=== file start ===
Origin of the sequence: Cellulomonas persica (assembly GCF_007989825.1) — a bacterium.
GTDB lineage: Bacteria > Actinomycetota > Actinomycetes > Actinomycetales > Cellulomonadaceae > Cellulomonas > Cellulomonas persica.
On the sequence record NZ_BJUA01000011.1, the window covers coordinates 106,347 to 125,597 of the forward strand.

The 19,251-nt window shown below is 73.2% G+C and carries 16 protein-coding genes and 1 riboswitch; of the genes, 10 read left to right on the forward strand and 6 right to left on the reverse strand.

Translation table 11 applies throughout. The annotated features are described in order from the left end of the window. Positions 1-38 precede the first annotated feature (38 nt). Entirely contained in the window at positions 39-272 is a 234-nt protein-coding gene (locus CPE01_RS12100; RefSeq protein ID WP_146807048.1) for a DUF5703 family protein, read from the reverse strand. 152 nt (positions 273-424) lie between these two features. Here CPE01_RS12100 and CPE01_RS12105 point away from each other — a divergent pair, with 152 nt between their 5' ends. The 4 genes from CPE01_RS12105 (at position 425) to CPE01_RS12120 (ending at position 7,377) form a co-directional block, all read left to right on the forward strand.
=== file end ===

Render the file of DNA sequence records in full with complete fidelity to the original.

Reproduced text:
Origin of the sequence: Cellulomonas persica (assembly GCF_007989825.1) — a bacterium.
GTDB lineage: Bacteria > Actinomycetota > Actinomycetes > Actinomycetales > Cellulomonadaceae > Cellulomonas > Cellulomonas persica.
On the sequence record NZ_BJUA01000011.1, the window covers coordinates 106,347 to 125,597 of the forward strand.

The 19,251-nt window shown below is 73.2% G+C and carries 16 protein-coding genes and 1 riboswitch; of the genes, 10 read left to right on the forward strand and 6 right to left on the reverse strand.

Translation table 11 applies throughout. The annotated features are described in order from the left end of the window. Positions 1-38 precede the first annotated feature (38 nt). Entirely contained in the window at positions 39-272 is a 234-nt protein-coding gene (locus CPE01_RS12100; RefSeq protein ID WP_146807048.1) for a DUF5703 family protein, read from the reverse strand. 152 nt (positions 273-424) lie between these two features. Here CPE01_RS12100 and CPE01_RS12105 point away from each other — a divergent pair, with 152 nt between their 5' ends. The 4 genes from CPE01_RS12105 (at position 425) to CPE01_RS12120 (ending at position 7,377) form a co-directional block, all read left to right on the forward strand.